Concerns raised over Solent's freeport by University of Portsmouth crime expert
CALLS have been made for further government involvement in the Solent’s new freeport to curb potential illegal activity.
The Solent area - which includes Portsmouth - is one of eight locations in the UK where a freeport is set to be implemented later this year.
Also known as free trade zones, they are designated areas where a country’s usual tax and tariff rules do not apply.
It is thought this could attract around £2bn of investment to the south of Hampshire and stimulate global trade post-Brexit.
However, a new study from the University of Portsmouth has shown stronger regulation is needed to prevent them being abused for money-laundering and tax-evasion purposes.
Lead author of the published report Paul Gilmour, from the university’s institute of criminal justice studies, said: 'The companies based within these zones enjoy several concessions, such as cheaper import duties, suspended custom obligations, and reduced bureaucratic checks intended to streamline cross-border trade.'
The study found art dealers commonly exploit the beneficial goods-in-transit position of freeports, to house assets on a more permanent basis. It also warned freeports can be abused for money-laundering and tax-evasion purposes due to lack of transparency.
Mr Gilmour added: 'There is also evidence that these zones enable trade-based money laundering by the falsifying of trade invoices to deceive authorities.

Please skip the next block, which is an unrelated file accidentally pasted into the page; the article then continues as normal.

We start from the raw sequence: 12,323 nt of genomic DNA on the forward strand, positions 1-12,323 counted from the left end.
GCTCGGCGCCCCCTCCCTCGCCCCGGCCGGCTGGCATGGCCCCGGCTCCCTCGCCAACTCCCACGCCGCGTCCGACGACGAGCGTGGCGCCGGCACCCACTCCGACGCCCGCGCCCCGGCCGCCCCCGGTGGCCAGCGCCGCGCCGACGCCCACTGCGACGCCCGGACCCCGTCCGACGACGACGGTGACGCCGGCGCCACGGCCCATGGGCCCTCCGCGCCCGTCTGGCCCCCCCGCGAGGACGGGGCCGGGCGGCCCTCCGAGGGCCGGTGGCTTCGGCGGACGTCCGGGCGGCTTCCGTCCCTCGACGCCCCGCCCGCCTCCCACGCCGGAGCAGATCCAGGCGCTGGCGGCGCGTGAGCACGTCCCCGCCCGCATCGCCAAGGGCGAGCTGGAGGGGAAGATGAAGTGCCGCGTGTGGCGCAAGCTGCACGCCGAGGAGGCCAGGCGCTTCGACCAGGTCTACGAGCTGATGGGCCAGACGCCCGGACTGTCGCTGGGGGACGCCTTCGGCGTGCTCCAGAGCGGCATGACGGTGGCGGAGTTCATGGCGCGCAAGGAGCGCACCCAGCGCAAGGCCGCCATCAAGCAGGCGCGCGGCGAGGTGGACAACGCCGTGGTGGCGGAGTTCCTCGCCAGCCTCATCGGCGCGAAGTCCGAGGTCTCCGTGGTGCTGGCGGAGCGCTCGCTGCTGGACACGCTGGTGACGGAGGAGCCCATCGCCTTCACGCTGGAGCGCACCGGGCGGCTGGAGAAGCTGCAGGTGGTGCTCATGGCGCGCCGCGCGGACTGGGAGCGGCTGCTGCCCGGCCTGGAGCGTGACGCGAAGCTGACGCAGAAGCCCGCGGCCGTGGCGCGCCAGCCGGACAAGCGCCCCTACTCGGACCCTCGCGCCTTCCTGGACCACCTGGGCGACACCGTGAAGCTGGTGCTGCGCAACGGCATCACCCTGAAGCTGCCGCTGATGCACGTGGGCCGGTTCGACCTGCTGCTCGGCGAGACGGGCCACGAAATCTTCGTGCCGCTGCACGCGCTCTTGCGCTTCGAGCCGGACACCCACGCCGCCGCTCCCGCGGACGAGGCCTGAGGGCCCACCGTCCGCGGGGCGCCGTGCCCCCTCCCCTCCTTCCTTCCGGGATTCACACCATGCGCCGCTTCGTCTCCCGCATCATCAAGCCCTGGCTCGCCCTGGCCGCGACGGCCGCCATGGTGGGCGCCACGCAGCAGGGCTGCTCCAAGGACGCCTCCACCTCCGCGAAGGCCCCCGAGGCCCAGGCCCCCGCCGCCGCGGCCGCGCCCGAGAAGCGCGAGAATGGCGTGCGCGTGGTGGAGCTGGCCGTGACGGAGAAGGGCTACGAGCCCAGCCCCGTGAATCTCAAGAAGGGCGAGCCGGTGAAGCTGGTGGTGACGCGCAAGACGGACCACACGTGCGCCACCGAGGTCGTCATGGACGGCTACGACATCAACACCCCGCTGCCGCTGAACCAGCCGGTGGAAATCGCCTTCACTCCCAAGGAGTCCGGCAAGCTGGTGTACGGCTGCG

'The many international transactions occurring through freeports, coupled with a lack of regulatory supervision, poses notable challenges for government officials.'
It comes as the national Labour party claimed firms based in freeports would miss out on key markets in countries that the UK has signed post-Brexit trade deals with.
Labour said exports to 23 countries were affected as the UK had signed agreements to roll over deals the nations had with the European Union.
Exports to the countries concerned - which include Canada, Singapore and Mexico - were worth £35.5bn in 2019, the party said.
But a government spokesman said: 'There is no error and it is not uncommon for free trade agreements to have these provisions.
'Businesses will not be shut out of markets we have negotiated free trade deals with.'
The bid for the Solent freeport had been led by the Solent Local Enterprise Partnership (LEP).
When asked about Labour's concerns by The News, the LEP did not comment.
A spokesman for the Solent freeport said: 'Our ambition is for the Solent Freeport to attract £2bn investment and create 52,000 jobs.
'Focused on the Solent's most disadvantaged communities, high quality employment space will be created, with investment specifically targeted at state-of-the-art growth sectors and ground-breaking approaches to decarbonisation.
'Partnerships with our three world-class universities and research assets, alongside a dedicated Solent freeport green growth institute, will provide a centre of excellence in green skills and jobs to ensure local communities - and in particular our young people - can benefit from opportunities created.'